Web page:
Thinking About Stories

As writers and storytellers, we spend a great deal of time in our own heads. We’re like tigers pacing the inside of our cages, or madmen pinballing between the walls of our padded room. We do so much work in our own mental head-caves, trying to create light and meaning out of the darkness, and nobody really talks about that. A lot of people online talk about writing — myself among them, of course — but it’s not very often I see talk devoted toward all the goddamn thinking we do.

It occurs to me now that it’s a damn worthy topic.

Shit, long before you start banging out an outline or a treatment, long before you start barfing up ink on the page or the screen, you sit and… well, you let the story tumble around inside your head. Characters. Plot. Odd ideas that don’t play together (yet). Metaphors that live in the space between sizzling spark plug synapses. The storyteller’s internal psychic life is the life is a little kid, right? It’s like your brain is a child. Bringing toys together, seeing which ones play well together, seeing which ones literally fit together. LEGO and GI Joe and some Silly Putty and a cheap plastic unicorn and Mommy’s hairbrush and Daddy’s Browning Buck Mark .22. target pistol and a roll of duct tape and so on and so forth.

But nobody really tells you how to do that.

Now, the easy argument — and this is true to a point — is that nobody can tell you how to think. You already know how to do that. And you can never really know how anybody else thinks because you’ll never really be inside their head (unless you have some bizarre-o psychic ability, which is why I wear a tinfoil top hat just in case ha ha ha foiled you, get it, foiled you? shut up). Just the same, I think it’s worth talking about what goes on upstairs. How you do it. How you can do it better, or at least differently.

So, I’m going to start a series of short(er) blog posts here at Ye Olde Websyte, thinking about thinking, talking about thinking, and thinking about talking about thinking. Or something. I just got a nosebleed.

Let’s start today about how you prime yourself for all that thinkery-doo.

I mean, the great thing about being a storyteller is you carry around atop your shoulders a space that is equal parts bookstore and theater and video game console and evolving drug trip on exotic hallucinogens. Right? It’s why we’re never really bored. Because whether we’re sitting at the DMV or waiting in line at the bank or sitting on Death Row for our inevitable execution, we have a big story-machine betwixt our ears.

But just the same, you can, I think, foster and encourage your brain to do what it needs to do.

The easiest thing is to perform tasks — Think-Time Tasks — where you find your mind more easily wanders afield. Right? Ideally such tasks are places that bring with them a sense of rote maneuvering, of routine, offering something almost like sensory deprivation. Mowing the lawn. Taking a walk. Taking a shower. Methodically dismembering a corpse you stole from the graveyard. Activities that allow you to… zone out, to retreat comfortably into your own head. The bank line, the DMV, those are less comfortable retreats because, well, they’re shitty. The DMV is a Sisyphean hell-mountain. The bank is dull droll doldroms (say that 5,782 times fast). But actions you choose, actions in which you find comfort, those open the doors to perception without you having to jimmy the lock.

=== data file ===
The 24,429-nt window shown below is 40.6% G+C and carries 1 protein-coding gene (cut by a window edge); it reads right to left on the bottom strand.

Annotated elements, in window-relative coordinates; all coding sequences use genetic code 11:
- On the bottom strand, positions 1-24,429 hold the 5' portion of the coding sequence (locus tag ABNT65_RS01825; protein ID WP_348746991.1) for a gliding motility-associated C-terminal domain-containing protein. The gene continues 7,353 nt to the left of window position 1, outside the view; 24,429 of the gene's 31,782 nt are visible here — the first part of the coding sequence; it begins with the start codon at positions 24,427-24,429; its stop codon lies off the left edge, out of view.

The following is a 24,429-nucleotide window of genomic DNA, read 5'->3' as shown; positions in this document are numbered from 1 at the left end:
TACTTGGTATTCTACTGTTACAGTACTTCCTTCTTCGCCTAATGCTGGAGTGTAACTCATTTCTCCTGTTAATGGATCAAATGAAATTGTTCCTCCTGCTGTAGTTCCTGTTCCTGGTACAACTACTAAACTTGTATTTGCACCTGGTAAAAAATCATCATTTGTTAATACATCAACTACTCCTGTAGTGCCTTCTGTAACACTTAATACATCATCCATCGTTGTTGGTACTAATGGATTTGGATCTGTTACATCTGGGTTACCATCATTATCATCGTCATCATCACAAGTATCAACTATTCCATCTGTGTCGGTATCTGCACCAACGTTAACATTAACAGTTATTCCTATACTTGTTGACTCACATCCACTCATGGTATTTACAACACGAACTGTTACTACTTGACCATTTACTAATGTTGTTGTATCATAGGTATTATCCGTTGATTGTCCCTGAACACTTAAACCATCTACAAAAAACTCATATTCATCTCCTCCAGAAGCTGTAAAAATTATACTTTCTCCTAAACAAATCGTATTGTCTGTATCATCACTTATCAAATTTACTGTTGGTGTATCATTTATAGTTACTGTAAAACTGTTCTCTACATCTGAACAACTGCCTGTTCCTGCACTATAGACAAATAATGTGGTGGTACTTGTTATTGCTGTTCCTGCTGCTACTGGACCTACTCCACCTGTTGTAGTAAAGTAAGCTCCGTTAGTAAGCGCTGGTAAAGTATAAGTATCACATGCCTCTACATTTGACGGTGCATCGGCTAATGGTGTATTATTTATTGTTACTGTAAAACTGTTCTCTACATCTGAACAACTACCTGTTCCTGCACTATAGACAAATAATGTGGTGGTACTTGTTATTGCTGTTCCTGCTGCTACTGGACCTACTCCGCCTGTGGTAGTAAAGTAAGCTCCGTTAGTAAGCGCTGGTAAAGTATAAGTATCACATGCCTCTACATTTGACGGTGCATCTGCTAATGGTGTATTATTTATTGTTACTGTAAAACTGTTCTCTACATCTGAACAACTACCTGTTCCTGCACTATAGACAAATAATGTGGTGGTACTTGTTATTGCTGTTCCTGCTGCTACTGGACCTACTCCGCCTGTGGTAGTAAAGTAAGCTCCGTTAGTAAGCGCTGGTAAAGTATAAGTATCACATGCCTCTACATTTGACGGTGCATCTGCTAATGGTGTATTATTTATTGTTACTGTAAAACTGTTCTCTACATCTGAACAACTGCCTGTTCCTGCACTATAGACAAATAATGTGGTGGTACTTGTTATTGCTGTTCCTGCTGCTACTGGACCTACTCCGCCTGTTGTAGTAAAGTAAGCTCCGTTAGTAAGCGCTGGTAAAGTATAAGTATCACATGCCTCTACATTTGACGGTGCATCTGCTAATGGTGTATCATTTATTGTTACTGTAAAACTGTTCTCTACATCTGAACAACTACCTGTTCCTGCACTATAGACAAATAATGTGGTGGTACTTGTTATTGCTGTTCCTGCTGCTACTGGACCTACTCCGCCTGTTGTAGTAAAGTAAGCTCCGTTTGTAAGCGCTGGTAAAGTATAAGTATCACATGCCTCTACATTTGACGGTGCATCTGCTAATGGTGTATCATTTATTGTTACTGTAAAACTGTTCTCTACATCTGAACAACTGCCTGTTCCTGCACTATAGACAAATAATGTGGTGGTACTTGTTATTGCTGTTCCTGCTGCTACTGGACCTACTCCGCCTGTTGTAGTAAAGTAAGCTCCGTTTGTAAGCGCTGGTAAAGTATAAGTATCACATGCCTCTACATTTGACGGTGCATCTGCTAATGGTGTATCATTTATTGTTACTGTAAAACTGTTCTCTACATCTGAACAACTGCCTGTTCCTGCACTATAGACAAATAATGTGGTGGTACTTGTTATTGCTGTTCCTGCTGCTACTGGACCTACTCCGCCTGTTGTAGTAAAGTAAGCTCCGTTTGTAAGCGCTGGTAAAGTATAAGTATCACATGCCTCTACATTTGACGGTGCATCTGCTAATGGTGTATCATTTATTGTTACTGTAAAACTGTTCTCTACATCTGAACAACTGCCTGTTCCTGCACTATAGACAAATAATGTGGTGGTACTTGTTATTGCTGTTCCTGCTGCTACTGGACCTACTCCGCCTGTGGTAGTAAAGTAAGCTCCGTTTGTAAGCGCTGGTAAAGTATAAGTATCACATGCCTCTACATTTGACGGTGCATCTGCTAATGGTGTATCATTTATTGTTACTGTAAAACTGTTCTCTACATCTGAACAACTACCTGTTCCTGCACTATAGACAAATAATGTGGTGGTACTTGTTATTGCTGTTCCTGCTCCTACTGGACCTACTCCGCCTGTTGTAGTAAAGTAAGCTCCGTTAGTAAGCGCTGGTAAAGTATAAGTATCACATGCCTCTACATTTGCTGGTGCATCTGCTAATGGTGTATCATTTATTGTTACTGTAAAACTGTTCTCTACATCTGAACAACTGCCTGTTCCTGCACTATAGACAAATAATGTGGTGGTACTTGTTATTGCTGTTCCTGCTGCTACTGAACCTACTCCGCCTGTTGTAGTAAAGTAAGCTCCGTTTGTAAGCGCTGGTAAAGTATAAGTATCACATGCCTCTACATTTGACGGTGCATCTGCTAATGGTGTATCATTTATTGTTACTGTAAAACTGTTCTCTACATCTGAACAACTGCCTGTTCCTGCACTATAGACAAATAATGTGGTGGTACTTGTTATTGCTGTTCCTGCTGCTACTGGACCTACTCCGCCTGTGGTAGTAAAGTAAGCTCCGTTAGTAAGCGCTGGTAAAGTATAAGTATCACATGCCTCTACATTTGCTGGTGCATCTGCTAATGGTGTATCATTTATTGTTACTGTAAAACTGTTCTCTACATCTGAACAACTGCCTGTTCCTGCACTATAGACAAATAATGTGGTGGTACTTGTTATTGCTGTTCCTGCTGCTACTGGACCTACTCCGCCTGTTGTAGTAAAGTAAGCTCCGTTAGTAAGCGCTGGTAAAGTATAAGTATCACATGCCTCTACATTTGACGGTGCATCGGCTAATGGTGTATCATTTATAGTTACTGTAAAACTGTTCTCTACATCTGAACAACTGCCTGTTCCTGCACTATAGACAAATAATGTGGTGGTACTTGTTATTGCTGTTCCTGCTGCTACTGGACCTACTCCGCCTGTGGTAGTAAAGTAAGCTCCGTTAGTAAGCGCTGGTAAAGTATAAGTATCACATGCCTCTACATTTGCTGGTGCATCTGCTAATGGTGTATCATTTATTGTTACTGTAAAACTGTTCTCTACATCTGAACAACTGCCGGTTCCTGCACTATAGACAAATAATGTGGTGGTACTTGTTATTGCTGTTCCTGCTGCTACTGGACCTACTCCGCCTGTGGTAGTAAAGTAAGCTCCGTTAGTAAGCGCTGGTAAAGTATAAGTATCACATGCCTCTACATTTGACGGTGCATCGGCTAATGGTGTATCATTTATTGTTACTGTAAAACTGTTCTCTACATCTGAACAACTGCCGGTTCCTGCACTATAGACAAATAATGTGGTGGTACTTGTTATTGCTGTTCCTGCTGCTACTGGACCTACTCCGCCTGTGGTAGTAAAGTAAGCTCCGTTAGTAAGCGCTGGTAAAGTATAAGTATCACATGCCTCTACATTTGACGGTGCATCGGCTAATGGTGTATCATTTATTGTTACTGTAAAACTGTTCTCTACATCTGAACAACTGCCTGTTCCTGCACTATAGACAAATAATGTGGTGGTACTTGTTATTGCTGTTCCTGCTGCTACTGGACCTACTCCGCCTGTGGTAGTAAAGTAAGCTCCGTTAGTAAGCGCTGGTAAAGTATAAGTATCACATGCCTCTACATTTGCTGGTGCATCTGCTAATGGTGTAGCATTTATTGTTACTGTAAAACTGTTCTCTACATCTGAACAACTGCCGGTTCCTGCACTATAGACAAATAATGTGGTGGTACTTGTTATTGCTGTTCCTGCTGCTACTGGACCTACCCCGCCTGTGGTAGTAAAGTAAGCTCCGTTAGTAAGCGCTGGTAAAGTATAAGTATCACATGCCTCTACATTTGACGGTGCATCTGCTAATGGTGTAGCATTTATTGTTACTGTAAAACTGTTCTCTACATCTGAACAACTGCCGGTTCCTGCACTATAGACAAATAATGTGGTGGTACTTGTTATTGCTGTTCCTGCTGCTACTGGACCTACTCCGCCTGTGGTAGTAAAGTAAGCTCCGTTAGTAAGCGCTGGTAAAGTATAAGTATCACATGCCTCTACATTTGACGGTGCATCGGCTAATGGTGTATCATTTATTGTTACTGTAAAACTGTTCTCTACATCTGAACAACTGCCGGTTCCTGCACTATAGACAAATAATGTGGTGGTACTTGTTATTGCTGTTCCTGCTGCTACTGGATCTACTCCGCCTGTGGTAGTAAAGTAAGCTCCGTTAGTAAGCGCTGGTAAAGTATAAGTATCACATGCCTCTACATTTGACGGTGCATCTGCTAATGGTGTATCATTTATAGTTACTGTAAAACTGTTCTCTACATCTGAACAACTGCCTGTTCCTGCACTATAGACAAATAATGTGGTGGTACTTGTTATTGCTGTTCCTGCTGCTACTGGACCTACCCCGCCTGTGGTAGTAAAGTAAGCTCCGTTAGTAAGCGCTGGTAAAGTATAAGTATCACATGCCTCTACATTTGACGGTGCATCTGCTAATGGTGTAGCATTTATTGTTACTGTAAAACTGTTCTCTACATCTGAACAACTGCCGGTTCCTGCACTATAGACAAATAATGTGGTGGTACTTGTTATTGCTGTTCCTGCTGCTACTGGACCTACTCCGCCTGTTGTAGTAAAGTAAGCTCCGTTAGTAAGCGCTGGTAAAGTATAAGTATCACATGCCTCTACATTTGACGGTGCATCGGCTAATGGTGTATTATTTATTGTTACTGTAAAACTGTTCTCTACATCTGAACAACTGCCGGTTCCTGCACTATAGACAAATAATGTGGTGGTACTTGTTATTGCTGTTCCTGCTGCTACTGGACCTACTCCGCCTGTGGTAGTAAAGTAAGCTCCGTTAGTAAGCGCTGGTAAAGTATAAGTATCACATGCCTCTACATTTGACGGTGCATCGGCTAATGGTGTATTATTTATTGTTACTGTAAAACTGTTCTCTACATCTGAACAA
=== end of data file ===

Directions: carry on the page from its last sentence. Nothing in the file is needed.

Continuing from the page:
You also have as an option certain… chemical enhancements. Caffeine does wonders for getting the old synapses to fire. Maybe a little chocolate here and there. And, of course, there’s the idea that a little bit of alcohol can help foment your creativity (from this article: “Sudden, intuitive insights into tricky word-association problems occurred more frequently when men were intoxicated but not legally drunk…” and “A moderate alcoholic high loosens a person’s focus of attention, making it easier to find connections among remotely related ideas…”). You could also quaff some hallucinogenic potion and battle the Monkey King for supremacy over his golden pile of dung, but that might be taking it a mile too far.

Also: you can set your brain like a slow-cooker. No, really. Throw in some ideas and questions — like so many chopped onions and carrots and hunks of raw meat — and then go to bed. Don’t try to think about it. Do something else. Let your brain wander elsewhere. In the morning, you might be surprised to find the simmering pot that is your brainpan now contains a delicious umami broth of insight and possibility where before you had only the raw ingredients.

So, the question for this first “thinking about stories” post is — how do you foster and encourage your brain to do the weird mental loop-de-loops necessary to noodle on stories?

What’s your secret?